Friday, April 27, 2012

Listening Skills in the Library

During the school year, I've chronicles my efforts to teach study skills to 150 AP World History students. At some points, note taking was kind of like eating brussel sprouts, and but we improved from there.

This week, we switched gears a little bit to talk about listening skills. Specifically, we focused on 8 habits of bad listeners and how to ID the important stuff in a lecture.


Bad habits we covered included:
 
We also talked about signal words - cues and clues that help the listener understand where they are in a lecture.

Following my 20 minute mini-lesson, the teacher delivered a lecture on Chinese dynasties. This was the FIRST TIME most students had ever taken notes purely from listening, without the help of a cloze or fill-in-the-blank activity (What's up with getting to April of your 9th grade year without taking lecture notes?!? Why did we phase that out - it's such a great critical thinking/listening activity?!?).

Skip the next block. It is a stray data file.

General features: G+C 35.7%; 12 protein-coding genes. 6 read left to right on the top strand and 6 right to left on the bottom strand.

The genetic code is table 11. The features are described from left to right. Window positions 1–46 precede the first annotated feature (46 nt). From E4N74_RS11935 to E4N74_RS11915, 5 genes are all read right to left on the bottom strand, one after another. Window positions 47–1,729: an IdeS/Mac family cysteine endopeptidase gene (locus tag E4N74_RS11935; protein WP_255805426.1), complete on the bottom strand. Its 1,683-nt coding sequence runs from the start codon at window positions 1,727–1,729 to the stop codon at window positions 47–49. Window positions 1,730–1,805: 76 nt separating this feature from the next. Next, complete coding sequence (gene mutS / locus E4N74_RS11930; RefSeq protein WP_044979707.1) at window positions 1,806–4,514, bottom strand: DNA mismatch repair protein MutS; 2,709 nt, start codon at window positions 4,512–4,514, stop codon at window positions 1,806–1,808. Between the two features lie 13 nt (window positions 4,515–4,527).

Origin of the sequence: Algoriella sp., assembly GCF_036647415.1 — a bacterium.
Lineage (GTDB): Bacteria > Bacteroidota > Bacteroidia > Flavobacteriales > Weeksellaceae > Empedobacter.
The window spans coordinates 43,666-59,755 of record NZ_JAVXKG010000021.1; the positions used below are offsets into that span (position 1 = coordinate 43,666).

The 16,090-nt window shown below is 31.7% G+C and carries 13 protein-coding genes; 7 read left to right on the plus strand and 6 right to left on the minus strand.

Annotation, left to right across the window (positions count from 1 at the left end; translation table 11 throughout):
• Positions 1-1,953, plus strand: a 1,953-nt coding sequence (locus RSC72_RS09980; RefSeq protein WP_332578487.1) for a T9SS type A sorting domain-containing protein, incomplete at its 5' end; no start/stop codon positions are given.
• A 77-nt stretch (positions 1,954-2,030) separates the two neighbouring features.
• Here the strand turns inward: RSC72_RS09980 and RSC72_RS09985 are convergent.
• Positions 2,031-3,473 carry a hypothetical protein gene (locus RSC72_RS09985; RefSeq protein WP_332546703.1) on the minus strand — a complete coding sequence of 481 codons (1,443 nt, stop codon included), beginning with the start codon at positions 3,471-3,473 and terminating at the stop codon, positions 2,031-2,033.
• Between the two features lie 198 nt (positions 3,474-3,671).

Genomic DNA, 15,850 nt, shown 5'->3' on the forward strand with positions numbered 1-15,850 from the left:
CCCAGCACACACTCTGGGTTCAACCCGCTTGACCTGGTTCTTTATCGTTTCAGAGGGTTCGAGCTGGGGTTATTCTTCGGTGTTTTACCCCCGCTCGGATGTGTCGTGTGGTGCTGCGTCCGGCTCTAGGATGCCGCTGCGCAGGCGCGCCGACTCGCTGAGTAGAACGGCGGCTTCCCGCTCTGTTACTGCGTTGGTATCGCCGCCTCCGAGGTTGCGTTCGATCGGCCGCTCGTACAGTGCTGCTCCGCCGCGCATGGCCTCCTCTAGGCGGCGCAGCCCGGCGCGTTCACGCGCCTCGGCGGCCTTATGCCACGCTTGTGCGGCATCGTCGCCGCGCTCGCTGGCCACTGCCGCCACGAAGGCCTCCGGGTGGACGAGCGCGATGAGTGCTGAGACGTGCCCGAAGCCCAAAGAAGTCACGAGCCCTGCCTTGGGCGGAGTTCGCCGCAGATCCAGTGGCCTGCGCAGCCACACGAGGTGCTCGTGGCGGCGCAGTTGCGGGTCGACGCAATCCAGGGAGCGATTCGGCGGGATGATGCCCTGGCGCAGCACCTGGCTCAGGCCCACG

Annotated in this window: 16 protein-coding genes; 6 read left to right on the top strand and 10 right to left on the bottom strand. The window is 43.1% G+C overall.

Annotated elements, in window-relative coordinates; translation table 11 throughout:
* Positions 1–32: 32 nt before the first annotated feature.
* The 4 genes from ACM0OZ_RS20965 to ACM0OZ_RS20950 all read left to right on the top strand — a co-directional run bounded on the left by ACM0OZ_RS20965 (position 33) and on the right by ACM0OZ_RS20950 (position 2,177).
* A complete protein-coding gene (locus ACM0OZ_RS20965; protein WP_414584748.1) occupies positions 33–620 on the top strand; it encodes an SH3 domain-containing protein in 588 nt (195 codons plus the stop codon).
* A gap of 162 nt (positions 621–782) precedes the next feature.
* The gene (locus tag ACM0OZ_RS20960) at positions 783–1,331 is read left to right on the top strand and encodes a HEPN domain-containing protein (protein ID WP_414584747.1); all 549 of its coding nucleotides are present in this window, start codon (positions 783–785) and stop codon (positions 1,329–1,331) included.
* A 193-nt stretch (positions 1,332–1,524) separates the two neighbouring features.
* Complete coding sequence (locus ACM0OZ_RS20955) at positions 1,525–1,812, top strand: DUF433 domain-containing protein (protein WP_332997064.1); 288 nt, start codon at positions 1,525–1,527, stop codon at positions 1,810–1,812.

To help support the students, I took notes as the teacher presented, and projected them onto a side wall in the classroom. When they got stuck, they just glanced over to see if they were on the right track. On Monday, we'll continue with more of the same and teach them how to use the Evernote app.

Here's a list of the resources I used to help create this lesson:
Follow this link to my presentation -- feel free to adapt it for your own uses. 

Any other librarians out there teaching study skills?

Thursday, April 19, 2012

Explain Anything with Explain Everything

At the junior high we're loving an iPad app called Explain Everything. It's $2.99 for a single copy, and the price drops to $1.49 when you buy 20 copies or more.



Explain Everything allows students to create a narrated slide show. In addition to recording the student's voice, the app also records any action that happens on the iPad screen. So, for example, if a student draws an arrow while they're narrating, the app records the arrow being drawn.

A 9th grade global studies class recently used Explain Everything to create vocabulary projects for 6th graders. Their format was pretty basic, and I think it translates well enough to work with vocabulary words in any subject area:
  • Slide 1: Provide a visual image of the vocabulary word, and ask the 6th grader to predict the word's meaning
  • Slide 2: Provide a definition of the vocabulary word
  • Slide 3: Explain a simile comparing the vocabulary word to a more familiar object or idea
  • Slide 4: Ask the 6th graders to write down their own definition of the word